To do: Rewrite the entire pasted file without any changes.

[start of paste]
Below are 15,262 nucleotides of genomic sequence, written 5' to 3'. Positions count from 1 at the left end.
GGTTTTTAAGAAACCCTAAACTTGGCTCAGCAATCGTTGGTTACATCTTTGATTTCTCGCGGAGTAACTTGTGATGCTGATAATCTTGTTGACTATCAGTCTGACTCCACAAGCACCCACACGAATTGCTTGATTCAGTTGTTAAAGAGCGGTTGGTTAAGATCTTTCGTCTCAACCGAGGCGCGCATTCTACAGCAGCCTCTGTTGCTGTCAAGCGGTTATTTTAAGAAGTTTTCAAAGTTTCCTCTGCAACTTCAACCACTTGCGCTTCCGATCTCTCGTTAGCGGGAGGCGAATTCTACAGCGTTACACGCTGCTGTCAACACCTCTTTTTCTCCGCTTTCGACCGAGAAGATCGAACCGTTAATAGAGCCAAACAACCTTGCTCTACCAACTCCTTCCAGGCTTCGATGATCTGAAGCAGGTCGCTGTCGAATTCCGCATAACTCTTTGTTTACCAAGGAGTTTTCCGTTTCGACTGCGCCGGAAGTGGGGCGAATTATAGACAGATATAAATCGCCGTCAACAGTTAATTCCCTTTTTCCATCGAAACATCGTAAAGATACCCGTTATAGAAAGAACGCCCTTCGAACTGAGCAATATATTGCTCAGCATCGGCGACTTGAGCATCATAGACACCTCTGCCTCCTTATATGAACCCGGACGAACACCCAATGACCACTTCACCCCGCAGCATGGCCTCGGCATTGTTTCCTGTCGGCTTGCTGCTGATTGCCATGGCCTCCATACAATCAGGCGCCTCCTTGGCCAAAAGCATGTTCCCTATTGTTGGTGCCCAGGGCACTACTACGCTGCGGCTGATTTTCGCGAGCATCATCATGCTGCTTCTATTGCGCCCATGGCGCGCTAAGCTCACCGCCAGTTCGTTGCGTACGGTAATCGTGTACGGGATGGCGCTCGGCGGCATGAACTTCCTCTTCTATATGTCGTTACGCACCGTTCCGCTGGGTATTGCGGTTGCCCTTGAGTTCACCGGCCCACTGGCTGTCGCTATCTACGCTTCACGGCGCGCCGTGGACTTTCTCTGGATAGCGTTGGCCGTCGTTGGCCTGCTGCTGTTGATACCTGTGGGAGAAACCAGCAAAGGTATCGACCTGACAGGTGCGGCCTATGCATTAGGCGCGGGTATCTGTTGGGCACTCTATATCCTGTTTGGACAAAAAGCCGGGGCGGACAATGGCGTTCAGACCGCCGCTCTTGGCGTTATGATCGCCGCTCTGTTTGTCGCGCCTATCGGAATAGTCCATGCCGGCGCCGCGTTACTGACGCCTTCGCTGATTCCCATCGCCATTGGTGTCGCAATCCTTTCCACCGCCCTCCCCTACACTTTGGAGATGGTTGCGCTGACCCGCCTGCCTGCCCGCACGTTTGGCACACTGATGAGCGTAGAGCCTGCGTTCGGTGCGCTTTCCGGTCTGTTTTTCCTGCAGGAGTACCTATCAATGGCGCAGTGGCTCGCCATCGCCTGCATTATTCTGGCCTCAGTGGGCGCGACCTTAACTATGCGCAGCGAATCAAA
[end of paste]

Below are 15,262 nucleotides of genomic sequence, written 5' to 3'. Positions count from 1 at the left end.
GGTTTTTAAGAAACCCTAAACTTGGCTCAGCAATCGTTGGTTACATCTTTGATTTCTCGCGGAGTAACTTGTGATGCTGATAATCTTGTTGACTATCAGTCTGACTCCACAAGCACCCACACGAATTGCTTGATTCAGTTGTTAAAGAGCGGTTGGTTAAGATCTTTCGTCTCAACCGAGGCGCGCATTCTACAGCAGCCTCTGTTGCTGTCAAGCGGTTATTTTAAGAAGTTTTCAAAGTTTCCTCTGCAACTTCAACCACTTGCGCTTCCGATCTCTCGTTAGCGGGAGGCGAATTCTACAGCGTTACACGCTGCTGTCAACACCTCTTTTTCTCCGCTTTCGACCGAGAAGATCGAACCGTTAATAGAGCCAAACAACCTTGCTCTACCAACTCCTTCCAGGCTTCGATGATCTGAAGCAGGTCGCTGTCGAATTCCGCATAACTCTTTGTTTACCAAGGAGTTTTCCGTTTCGACTGCGCCGGAAGTGGGGCGAATTATAGACAGATATAAATCGCCGTCAACAGTTAATTCCCTTTTTCCATCGAAACATCGTAAAGATACCCGTTATAGAAAGAACGCCCTTCGAACTGAGCAATATATTGCTCAGCATCGGCGACTTGAGCATCATAGACACCTCTGCCTCCTTATATGAACCCGGACGAACACCCAATGACCACTTCACCCCGCAGCATGGCCTCGGCATTGTTTCCTGTCGGCTTGCTGCTGATTGCCATGGCCTCCATACAATCAGGCGCCTCCTTGGCCAAAAGCATGTTCCCTATTGTTGGTGCCCAGGGCACTACTACGCTGCGGCTGATTTTCGCGAGCATCATCATGCTGCTTCTATTGCGCCCATGGCGCGCTAAGCTCACCGCCAGTTCGTTGCGTACGGTAATCGTGTACGGGATGGCGCTCGGCGGCATGAACTTCCTCTTCTATATGTCGTTACGCACCGTTCCGCTGGGTATTGCGGTTGCCCTTGAGTTCACCGGCCCACTGGCTGTCGCTATCTACGCTTCACGGCGCGCCGTGGACTTTCTCTGGATAGCGTTGGCCGTCGTTGGCCTGCTGCTGTTGATACCTGTGGGAGAAACCAGCAAAGGTATCGACCTGACAGGTGCGGCCTATGCATTAGGCGCGGGTATCTGTTGGGCACTCTATATCCTGTTTGGACAAAAAGCCGGGGCGGACAATGGCGTTCAGACCGCCGCTCTTGGCGTTATGATCGCCGCTCTGTTTGTCGCGCCTATCGGAATAGTCCATGCCGGCGCCGCGTTACTGACGCCTTCGCTGATTCCCATCGCCATTGGTGTCGCAATCCTTTCCACCGCCCTCCCCTACACTTTGGAGATGGTTGCGCTGACCCGCCTGCCTGCCCGCACGTTTGGCACACTGATGAGCGTAGAGCCTGCGTTCGGTGCGCTTTCCGGTCTGTTTTTCCTGCAGGAGTACCTATCAATGGCGCAGTGGCTCGCCATCGCCTGCATTATTCTGGCCTCAGTGGGCGCGACCTTAACTATGCGCAGCGAATCAAA